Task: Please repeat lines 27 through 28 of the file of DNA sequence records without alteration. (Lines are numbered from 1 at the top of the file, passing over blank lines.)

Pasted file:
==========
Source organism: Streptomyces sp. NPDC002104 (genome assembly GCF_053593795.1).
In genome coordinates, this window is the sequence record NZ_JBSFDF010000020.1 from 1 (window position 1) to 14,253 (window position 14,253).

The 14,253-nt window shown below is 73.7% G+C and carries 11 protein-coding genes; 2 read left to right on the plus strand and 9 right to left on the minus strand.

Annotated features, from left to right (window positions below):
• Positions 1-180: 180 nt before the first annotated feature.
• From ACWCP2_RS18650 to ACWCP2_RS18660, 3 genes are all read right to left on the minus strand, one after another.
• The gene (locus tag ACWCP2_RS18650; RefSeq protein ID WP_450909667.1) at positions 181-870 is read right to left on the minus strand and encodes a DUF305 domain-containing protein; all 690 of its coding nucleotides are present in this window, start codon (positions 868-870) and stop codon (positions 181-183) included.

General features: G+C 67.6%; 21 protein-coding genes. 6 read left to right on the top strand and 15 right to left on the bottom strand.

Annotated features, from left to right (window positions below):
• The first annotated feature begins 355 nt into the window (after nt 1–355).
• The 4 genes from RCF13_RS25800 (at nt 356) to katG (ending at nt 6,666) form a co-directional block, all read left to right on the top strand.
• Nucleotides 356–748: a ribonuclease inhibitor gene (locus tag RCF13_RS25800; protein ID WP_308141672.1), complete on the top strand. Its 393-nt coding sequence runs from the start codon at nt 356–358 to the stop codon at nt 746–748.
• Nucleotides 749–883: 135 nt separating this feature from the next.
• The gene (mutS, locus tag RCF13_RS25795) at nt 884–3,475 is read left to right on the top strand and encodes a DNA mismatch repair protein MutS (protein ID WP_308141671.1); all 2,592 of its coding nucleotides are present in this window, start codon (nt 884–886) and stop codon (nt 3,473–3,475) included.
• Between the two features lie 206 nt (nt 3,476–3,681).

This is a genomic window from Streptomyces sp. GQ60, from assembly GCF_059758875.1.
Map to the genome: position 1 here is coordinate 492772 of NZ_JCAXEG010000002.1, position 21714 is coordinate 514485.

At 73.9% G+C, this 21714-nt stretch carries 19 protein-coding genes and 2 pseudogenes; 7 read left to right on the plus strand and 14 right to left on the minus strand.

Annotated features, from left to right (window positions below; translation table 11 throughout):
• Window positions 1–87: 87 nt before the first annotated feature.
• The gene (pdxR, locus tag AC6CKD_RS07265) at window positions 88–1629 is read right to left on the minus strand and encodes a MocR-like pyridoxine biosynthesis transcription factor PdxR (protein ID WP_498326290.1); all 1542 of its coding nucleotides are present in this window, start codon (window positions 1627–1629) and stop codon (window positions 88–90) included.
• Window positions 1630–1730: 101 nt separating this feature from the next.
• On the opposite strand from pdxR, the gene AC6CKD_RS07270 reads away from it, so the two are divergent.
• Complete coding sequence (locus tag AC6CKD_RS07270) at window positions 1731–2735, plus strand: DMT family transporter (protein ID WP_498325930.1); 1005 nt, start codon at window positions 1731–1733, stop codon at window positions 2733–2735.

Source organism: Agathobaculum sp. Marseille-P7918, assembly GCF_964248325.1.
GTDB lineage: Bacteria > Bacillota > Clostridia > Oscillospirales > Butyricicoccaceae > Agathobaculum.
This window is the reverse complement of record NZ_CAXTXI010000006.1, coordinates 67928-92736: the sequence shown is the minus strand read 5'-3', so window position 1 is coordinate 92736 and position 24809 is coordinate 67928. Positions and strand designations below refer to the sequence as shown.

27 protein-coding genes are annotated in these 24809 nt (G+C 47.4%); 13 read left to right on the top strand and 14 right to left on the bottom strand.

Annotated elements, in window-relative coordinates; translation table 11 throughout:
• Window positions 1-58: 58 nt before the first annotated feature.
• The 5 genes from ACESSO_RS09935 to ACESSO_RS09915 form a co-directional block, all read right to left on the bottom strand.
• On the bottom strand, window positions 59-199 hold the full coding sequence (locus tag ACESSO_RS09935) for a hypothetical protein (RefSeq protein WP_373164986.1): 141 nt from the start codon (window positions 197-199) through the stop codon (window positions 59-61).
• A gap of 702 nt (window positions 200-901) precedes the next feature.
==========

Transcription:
This window is the reverse complement of record NZ_CAXTXI010000006.1, coordinates 67928-92736: the sequence shown is the minus strand read 5'-3', so window position 1 is coordinate 92736 and position 24809 is coordinate 67928. Positions and strand designations below refer to the sequence as shown.

27 protein-coding genes are annotated in these 24809 nt (G+C 47.4%); 13 read left to right on the top strand and 14 right to left on the bottom strand.